The Federal Trade Commission is suing Amazon for allegedly duping millions of consumers into signing up for its paid Prime subscription service.
The legal complaint, filed Wednesday, also claims that the company made it difficult to cancel the paid subscription. According to internal documents obtained by Insider, the company called the drawn-out, convoluted process “Iliad,” after Homer’s nearly 16,000-line epic poem.
“Amazon tricked and trapped people into recurring subscriptions without their consent, not only frustrating users but also costing them significant money,” said FTC Chair Lina M. Khan in a statement. “These manipulative tactics harm consumers and law-abiding businesses alike.”
On Reddit, consumers weren’t happy. Some responded to the news by sharing their own experiences, while others lamented the service’s declining quality.
One commenter shared that their elderly parents unknowingly signed up for Prime after they clicked on an enticing free shipping offer. What they didn’t see, the Redditor said, was the fine print that tied the deal to a Prime membership.
In a lawsuit filed today, the FTC says Amazon has used deceptive "dark patterns" for years to trick users into buying Prime subscriptions.— Rob Freund (@RobertFreundLaw) June 21, 2023
Amazon allegedly used a process internally called "Iliad" to make it hard to cancel. pic.twitter.com/EoNChUXuI1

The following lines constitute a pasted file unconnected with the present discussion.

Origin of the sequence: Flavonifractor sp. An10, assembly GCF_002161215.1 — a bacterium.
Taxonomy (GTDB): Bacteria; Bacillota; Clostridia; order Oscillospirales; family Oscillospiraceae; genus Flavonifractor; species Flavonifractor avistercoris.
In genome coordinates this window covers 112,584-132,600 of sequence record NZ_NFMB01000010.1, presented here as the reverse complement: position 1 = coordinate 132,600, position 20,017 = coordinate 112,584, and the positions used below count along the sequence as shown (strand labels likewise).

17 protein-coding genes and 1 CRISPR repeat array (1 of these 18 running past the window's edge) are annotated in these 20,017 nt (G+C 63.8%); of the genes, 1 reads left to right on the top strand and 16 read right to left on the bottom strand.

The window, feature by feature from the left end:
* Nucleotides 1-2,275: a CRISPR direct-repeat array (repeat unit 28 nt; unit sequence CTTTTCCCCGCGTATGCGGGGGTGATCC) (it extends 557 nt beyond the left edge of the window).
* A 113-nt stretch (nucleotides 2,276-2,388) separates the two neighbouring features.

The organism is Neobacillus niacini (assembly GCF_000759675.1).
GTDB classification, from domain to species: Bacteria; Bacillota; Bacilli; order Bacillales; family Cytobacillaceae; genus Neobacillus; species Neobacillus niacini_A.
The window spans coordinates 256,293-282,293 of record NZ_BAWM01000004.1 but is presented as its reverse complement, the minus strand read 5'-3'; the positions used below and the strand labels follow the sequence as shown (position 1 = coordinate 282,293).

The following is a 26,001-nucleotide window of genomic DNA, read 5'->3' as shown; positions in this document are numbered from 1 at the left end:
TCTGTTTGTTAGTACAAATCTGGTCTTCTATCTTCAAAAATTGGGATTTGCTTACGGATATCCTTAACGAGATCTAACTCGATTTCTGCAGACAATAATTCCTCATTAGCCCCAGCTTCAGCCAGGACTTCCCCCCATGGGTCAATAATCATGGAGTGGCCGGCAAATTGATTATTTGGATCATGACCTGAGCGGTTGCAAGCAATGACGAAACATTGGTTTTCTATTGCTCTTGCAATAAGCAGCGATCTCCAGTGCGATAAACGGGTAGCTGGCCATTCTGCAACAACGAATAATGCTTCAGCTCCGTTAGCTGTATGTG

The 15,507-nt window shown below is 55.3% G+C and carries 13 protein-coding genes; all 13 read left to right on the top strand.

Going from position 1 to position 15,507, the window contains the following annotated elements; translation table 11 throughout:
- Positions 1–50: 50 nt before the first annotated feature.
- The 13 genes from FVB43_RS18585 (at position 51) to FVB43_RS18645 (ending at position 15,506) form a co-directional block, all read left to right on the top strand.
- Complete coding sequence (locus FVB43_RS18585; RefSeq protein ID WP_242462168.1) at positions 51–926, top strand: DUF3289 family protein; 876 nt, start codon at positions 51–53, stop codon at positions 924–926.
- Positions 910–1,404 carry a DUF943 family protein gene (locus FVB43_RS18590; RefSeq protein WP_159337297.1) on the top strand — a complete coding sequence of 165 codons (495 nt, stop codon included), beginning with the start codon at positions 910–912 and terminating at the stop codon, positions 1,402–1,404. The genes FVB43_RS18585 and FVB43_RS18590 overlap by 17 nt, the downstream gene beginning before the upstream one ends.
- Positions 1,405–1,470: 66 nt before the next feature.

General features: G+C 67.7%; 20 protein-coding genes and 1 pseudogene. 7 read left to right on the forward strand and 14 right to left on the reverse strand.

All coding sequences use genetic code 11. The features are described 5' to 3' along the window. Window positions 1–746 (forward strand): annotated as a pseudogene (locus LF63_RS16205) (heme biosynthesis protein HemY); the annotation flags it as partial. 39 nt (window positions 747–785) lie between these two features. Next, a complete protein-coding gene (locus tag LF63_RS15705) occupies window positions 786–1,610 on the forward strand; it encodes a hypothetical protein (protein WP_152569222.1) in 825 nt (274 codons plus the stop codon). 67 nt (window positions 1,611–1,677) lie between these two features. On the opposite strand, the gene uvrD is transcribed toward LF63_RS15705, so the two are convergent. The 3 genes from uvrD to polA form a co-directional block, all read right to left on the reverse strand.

“To make matters worse, Amazon made it difficult for them to find a way to contact customer service, burying the information on their website,” they wrote. “Ultimately, they had to call to cancel. It's unfortunate that Amazon employs such questionable tactics.”
Other consumers noted that the service, which offers perks like free two-day shipping for $139 a year or $14.99 a month, has also declined in quality.
“Amazon is well down the path of enshittification,” a commenter wrote, referring to the word used to describe online platforms’ gradual degradation.
Many agreed with that assessment, complaining about Amazon’s delayed shipping times, the proliferation of knockoffs, deceitful third-party vendors, and its misleading user interface.
5. Our proposed "click to cancel" rule would require that firms make it as easy to cancel a subscription as it is to sign up for one.— Lina Khan (@linakhanFTC) June 21, 2023
We're collecting public comment on the proposal through Thursday 6/23. Anyone can submit a comment here:https://t.co/iWeNjLD3Uj
In a statement provided to news outlets, Amazon pushed back against the FTC’s claims, calling the accusations "false on the facts and the law."
"The truth is that customers love Prime, and by design we make it clear and simple for customers to both sign up for or cancel their Prime membership," the statement reads. "As with all our products and services, we continually listen to customer feedback and look for ways to improve the customer experience, and we look forward to the facts becoming clear as this case plays out."
Wednesday’s lawsuit marks the federal regulator’s third action against Amazon in less than a month. In May, Amazon paid more than $30 million to settle two FTC privacy complaints related to the company’s Alex and Ring products.
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